All The Rivers Run

All The Rivers Run

Wednesday, January 30, 2013

NSW Floods - Part 2

Without doubt, it’s been a scary couple of days.  As the reports came out that the river had peaked, we breathed a sigh of relief.  But the waters kept rising.  We watched as the water broke the levee to the left of our home, and poured over the bank.  Before we knew it, we had a secondary river – in front of our house, and over the course of the next few hours, the highway disappeared under a never-ending flow of water.

Bill and I hopped into the car to see if we could round up some more sandbags, but the town seemed deserted – plenty of cars on the highway – in fact, there were cars parked everywhere – just no people!  Everyone had moved their vehicles to higher ground, and had then returned home to save what they could.  

The main street was under water, as were many homes and businesses along the highway.  It became very obvious that we were in fact, very blessed – our house had not yet gone under, and was obviously on higher ground than many of the houses in town.

As we drove home again, we ventured a little further north to see what the water was like up to near the ferry – and boy, was that flooding in!  It was pouring over the sand bags, straight across the highway, and was inundating the poor house across the road.  The cows were NOT happy!  

After a few minutes, we headed home, parked the car on high ground, and settled ourselves in, hoping for the best – at that point, it was all we could do.  By now, the weather was hot and humid, and I was not feeling well at all.  So, I grabbed my computer and headed for a lie down.  And what do you do when your house is about to flood, and there’s nothing you can do about it?  Call on all your Gmail chat buddies, and start a group chat!  We all had a great afternoon, chatting away about the flood, crocodiles, Christmas jingles and totally random stuff – thanks, guys  – you really are all very entertaining!  All the while, emails and Facebook posts of support kept coming in, as did the text messages on my phone.  Once again, I was reminded of what true friendship is all about - I really do have a bunch of wonderful, supportive, and caring friends, and I’m so grateful for you all!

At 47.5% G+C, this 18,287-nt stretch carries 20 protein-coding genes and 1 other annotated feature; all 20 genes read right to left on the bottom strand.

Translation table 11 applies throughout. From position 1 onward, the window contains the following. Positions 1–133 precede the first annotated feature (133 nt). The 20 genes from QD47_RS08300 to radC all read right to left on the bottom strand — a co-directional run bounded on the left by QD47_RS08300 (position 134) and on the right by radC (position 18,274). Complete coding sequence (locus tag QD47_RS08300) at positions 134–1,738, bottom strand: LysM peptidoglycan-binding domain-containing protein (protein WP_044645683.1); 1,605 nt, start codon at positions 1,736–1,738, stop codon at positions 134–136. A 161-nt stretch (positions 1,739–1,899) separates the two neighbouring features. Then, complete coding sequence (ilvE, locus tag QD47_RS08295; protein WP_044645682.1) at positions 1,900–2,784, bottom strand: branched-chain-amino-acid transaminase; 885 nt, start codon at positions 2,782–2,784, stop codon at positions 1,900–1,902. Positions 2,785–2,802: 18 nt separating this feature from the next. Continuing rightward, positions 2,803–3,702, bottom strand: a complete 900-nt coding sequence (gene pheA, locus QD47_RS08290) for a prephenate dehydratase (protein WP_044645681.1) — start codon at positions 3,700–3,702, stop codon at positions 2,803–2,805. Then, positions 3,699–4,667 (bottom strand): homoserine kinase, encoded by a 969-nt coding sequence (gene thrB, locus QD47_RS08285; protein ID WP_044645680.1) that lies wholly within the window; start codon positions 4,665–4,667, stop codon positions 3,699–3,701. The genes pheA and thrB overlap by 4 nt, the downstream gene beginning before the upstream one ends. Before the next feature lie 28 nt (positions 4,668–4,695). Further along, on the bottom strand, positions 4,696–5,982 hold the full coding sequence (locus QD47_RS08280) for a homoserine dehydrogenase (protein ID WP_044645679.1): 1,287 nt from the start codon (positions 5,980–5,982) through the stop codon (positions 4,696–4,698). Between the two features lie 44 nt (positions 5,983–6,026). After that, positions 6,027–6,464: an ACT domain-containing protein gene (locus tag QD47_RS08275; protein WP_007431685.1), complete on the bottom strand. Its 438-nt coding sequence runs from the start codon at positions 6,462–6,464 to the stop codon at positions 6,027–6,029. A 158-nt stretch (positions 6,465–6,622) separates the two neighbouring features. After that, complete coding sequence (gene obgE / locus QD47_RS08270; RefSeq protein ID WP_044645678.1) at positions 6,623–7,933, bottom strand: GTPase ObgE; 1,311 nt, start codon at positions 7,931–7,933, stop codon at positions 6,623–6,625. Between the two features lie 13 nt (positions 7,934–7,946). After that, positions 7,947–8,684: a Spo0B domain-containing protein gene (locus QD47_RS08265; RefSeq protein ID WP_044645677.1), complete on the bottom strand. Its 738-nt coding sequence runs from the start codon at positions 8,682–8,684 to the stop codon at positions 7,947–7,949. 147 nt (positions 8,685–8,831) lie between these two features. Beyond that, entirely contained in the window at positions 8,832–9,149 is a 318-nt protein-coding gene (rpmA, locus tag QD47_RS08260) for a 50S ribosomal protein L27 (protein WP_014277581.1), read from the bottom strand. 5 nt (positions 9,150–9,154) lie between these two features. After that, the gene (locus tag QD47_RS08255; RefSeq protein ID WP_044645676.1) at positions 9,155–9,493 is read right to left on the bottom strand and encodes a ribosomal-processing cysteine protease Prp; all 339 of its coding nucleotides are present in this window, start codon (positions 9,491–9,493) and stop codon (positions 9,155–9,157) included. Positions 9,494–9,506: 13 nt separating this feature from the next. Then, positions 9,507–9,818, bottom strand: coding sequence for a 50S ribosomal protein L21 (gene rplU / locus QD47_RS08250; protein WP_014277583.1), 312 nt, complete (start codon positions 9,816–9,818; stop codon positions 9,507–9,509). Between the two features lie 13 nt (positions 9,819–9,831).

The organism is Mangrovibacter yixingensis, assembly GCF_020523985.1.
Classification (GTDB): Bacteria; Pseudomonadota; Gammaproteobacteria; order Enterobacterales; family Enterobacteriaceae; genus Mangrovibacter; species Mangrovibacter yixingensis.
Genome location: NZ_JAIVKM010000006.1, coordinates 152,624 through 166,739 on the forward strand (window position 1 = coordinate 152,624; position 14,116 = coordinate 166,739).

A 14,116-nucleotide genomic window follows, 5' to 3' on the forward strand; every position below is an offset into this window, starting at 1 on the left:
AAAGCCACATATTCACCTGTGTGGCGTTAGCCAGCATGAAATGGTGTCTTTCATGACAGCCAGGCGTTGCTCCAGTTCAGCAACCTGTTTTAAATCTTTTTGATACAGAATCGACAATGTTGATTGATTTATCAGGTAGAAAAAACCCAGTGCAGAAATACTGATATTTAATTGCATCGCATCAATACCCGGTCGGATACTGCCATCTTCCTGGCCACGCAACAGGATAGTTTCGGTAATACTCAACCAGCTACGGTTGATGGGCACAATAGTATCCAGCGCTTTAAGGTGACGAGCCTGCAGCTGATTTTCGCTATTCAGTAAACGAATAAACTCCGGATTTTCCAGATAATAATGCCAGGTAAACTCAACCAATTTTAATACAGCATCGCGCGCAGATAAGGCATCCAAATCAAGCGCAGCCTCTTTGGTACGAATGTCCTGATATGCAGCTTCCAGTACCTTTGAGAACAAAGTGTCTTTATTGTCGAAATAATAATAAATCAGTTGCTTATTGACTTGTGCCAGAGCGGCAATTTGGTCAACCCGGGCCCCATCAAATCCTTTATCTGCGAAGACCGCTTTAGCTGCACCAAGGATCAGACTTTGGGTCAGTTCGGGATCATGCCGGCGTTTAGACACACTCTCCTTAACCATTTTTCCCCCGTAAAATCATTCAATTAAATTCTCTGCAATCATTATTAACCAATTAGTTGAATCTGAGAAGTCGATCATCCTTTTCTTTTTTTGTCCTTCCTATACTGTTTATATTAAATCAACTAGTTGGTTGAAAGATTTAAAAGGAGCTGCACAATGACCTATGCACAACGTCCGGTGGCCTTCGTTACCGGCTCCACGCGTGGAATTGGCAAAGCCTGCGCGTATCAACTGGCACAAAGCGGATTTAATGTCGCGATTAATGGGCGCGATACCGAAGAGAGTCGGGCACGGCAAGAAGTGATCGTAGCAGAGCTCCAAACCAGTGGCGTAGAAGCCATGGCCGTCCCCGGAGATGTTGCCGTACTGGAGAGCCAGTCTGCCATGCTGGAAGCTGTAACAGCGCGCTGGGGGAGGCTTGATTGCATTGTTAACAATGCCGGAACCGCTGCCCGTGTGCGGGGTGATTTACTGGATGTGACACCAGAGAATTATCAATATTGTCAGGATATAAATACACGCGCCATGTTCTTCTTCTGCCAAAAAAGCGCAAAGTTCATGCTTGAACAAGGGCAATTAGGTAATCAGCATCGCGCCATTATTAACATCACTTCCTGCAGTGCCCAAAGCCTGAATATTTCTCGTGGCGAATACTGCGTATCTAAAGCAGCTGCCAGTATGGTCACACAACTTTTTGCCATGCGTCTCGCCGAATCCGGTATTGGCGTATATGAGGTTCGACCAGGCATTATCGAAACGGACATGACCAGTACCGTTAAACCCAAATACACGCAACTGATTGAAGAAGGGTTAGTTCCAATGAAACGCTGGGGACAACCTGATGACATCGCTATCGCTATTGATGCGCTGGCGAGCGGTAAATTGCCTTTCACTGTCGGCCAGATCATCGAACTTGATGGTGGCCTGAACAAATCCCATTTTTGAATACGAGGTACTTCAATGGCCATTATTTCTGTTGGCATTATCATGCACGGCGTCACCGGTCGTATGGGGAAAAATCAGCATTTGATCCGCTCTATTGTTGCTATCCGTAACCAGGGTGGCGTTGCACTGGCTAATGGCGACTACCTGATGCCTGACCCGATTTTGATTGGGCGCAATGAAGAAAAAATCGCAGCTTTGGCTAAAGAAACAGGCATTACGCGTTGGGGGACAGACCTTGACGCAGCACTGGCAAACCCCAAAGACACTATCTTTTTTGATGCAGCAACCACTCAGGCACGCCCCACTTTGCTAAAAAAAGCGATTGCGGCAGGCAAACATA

After that, we again checked the water level and the sandbags, and organised some dinner.  Fortunately, we still had power, and so were able to cook without an issue.  But the waters were still rising.  At one point, a large wave came right over the bank and water gushed into our yard.  That was the one real ‘scary moment’, when I truly thought that we were going to say ‘goodbye’ to our carpets and have water in our home, but no, God is good.  The waters held back, and over the course of the next few hours, they began to recede.  And finally, we really could breathe a sigh of relief!

These two photos show best how high the river rose – the first shows the back corner of our yard, with the railing that is above our stone steps, which normally leads down to the river (that's the little 'stick' poking out of the water).  The second shows the tree in our back yard that is right on the top of the levee  - the water came right up to, and around, it (just twelve paces from our back patio).


And this shows the empty block next door, with the waters pouring in over the levee:

So, we were stranded.  The highway was cut off and deserted – quite a different sight from normal, when the trucks are usually boring along at top speed!  It was nice, for a change, not to have to put up with all that traffic, but it was eerie.  Somehow, I think I prefer the roar of the traffic rather than the silent, sneaking waters coming up behind the house.  I kept checking the website – and it was a bit scary to read that everywhere around, the waters were going down – except at Ulmarra, our little town! 

Here’s our mailbox and the end of our driveway: